Wednesday, November 25, 2009

Thanksgiving Origins & Menu

To learn more about Thanksgiving Day, please go to:

Teaching About Thanksgiving

Where Did Thanksgiving Come From?

American Indian peoples, Europeans, and other cultures around the world often celebrated the harvest season with feasts to offer thanks to higher powers for their sustenance and survival.

In 1541 Spaniard Francisco Vásquez de Coronado and his troops celebrated a "Thanksgiving" while searching for New World gold in what is now the Texas Panhandle.

Later such feasts were held by French Huguenot colonists in present-day Jacksonville, Florida (1564), by English colonists and Abnaki Indians at Maine's Kennebec River (1607), and in Jamestown, Virginia (1610), when the arrival of a food-laden ship ended a brutal famine.

(Related: "Four Hundred-Year-Old Seeds, Spear Change Perceptions of Jamestown Colony.")

But it's the 1621 Plimoth Thanksgiving that's linked to the birth of our modern holiday. The truth is the first "real" Thanksgiving happened two centuries later.

Everything we know about the three-day Plimoth gathering comes from a description in a letter wrote by Edward Winslow, leader of the Plimoth Colony, in 1621, Monac said.

It had been lost for 200 years and was rediscovered in the 1800s, she added.

In 1841 Boston publisher Alexander Young printed Winslow's brief account of the feast and added his own twist, dubbing it the "First Thanksgiving."

In Winslow's "short letter, it was clear that [the 1621 feast] was not something that was supposed to be repeated again and again. It wasn't even a Thanksgiving, which in the 17th century was a day of fasting. It was a harvest celebration."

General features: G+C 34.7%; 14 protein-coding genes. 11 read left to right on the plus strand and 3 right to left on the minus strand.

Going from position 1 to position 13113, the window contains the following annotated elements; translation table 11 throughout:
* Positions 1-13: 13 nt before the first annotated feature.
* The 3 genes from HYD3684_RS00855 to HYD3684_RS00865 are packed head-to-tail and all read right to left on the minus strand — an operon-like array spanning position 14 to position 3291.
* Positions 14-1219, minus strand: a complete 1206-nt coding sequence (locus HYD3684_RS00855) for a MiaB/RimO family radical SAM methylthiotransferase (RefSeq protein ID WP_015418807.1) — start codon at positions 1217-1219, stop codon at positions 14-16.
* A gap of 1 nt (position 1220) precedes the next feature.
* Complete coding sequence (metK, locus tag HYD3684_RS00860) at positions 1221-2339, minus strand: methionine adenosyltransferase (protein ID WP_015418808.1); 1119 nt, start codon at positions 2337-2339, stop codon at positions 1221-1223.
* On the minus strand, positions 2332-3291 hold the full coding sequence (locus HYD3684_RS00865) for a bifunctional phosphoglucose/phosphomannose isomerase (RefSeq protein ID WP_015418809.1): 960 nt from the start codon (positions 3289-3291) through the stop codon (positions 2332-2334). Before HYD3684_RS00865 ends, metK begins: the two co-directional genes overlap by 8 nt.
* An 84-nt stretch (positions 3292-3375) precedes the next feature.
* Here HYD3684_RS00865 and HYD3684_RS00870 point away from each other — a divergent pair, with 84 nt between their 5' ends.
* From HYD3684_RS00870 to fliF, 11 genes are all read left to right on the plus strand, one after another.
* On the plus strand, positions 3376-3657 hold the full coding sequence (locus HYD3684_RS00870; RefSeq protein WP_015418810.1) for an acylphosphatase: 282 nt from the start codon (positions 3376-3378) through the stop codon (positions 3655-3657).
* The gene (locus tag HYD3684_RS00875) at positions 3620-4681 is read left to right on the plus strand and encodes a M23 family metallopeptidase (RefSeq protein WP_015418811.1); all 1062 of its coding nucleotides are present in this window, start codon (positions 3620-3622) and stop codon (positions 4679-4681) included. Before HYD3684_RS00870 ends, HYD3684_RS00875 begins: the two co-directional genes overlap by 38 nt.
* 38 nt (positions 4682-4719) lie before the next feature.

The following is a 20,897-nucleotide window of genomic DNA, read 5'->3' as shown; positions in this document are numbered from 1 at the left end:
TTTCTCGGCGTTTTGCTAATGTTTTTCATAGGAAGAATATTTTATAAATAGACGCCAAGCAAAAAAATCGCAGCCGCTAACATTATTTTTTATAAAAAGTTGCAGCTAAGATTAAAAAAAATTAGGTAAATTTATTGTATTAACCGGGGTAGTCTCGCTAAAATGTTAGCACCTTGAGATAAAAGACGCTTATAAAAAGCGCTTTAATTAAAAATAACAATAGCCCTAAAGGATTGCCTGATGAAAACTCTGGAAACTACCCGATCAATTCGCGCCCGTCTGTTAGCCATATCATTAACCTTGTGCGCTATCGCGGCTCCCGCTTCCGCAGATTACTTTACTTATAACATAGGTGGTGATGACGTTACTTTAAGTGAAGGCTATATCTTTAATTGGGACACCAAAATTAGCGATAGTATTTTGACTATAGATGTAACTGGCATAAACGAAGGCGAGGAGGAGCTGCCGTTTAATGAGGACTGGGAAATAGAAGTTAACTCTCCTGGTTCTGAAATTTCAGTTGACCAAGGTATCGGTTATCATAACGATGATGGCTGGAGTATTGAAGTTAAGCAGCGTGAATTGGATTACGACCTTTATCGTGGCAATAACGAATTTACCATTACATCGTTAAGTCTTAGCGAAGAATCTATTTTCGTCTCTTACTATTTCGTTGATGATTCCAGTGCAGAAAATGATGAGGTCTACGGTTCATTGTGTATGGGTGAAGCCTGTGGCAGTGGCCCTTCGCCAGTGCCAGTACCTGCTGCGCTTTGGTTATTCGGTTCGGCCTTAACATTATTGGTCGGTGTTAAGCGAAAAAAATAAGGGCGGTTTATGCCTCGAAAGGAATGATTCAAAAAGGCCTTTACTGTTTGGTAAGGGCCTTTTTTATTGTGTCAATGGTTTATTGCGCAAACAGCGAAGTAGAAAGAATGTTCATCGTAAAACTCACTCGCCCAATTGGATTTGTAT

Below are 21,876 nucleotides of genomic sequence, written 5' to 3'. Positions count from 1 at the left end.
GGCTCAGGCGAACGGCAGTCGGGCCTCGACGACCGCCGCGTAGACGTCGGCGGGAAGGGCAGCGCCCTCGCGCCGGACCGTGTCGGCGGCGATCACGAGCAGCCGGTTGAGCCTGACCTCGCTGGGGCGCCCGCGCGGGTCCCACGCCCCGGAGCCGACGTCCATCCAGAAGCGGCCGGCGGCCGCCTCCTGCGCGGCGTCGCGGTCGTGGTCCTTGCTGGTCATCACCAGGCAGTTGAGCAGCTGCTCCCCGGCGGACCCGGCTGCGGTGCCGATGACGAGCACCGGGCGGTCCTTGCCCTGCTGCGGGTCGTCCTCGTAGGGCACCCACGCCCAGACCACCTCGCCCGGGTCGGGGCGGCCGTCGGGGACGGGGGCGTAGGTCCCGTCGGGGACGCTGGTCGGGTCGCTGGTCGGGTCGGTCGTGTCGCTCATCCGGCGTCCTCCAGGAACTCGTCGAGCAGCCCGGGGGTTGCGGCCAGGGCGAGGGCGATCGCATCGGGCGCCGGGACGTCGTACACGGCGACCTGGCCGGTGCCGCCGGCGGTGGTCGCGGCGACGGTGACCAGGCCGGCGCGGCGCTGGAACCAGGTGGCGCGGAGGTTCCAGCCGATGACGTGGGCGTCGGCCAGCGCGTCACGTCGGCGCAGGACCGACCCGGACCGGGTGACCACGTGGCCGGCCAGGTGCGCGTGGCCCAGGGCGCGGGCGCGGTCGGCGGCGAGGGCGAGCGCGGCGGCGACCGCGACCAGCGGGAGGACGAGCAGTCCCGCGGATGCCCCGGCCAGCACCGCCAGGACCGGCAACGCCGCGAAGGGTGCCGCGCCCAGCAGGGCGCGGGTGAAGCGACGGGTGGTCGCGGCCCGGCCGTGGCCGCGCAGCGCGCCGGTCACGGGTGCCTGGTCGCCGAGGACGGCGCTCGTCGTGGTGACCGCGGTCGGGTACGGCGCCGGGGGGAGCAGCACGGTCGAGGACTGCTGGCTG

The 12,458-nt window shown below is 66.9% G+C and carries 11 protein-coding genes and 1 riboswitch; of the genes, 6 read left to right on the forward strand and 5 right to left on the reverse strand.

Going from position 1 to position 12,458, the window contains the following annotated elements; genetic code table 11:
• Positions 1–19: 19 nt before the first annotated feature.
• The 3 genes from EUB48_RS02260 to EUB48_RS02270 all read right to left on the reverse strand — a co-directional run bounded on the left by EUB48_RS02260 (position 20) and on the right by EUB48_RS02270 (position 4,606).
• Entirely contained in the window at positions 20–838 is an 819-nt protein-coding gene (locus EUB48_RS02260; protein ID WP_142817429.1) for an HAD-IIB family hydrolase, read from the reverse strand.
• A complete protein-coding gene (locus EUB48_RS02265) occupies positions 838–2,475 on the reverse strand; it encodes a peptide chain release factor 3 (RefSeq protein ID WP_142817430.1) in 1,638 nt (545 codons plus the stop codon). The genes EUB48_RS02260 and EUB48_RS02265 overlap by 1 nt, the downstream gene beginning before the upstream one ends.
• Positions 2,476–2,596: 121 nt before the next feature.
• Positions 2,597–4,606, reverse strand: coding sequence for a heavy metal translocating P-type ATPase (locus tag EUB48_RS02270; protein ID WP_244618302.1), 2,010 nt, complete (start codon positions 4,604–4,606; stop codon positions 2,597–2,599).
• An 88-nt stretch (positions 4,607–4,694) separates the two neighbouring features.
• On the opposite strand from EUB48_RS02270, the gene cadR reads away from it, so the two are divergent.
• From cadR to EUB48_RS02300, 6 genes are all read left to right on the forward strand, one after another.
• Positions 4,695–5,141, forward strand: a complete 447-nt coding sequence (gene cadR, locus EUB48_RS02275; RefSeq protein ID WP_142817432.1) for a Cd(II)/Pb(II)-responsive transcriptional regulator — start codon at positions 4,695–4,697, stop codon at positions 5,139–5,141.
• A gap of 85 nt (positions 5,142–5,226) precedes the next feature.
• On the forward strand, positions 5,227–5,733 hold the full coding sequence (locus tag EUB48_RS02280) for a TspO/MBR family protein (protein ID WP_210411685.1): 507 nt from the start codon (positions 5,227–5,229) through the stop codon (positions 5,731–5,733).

But after its mid-1800s century appearance, Young's designation caught on—to say the least.

U.S. President Abraham Lincoln declared Thanksgiving Day a national holiday in 1863. He was probably swayed in part by magazine editor Sarah Josepha Hale—the author of the nursery rhyme "Mary Had a Little Lamb"—who had suggested Thanksgiving become a holiday, historians say.

In 1941 President Franklin Roosevelt established the current date for observance, the fourth Thursday of November.

What Was on the First Thanksgiving Menu?

Little is known about the first Thanksgiving dinner in the Plimoth (also spelled Plymouth) Colony in October 1621, attended by some 50 English colonists and about 90 native Wampanoag men in what is now Massachusetts.

We do know that the Wampanoag killed five deer for the feast, and that the colonists shot wild fowl—which may have been geese, ducks, or turkey. Some form, or forms, of Indian corn were also served.

But Jennifer Monac, spokesperson for the living-history museum Plimoth Plantation said the feasters likely supplemented their venison and birds with fish, lobster, clams, nuts, and wheat flour, as well as vegetables such as pumpkin, squash, carrots, and peas.

"They ate seasonally," Monac said, "and this was the time of the year when they were really feasting. There were lots of vegetables around, because the harvest had been brought in."

Traditional Thanksgiving fare that certainly wasn't on the table: potatoes, sweet potatoes, cranberry sauce, and pumpkin pie.

If you want to eat like a Pilgrim yourself, try some of the Plimoth Plantation's recipes, including stewed pompion (pumpkin) or traditional Wampanoag succotash.

[ The above from National Geographic: Thanksgiving Facts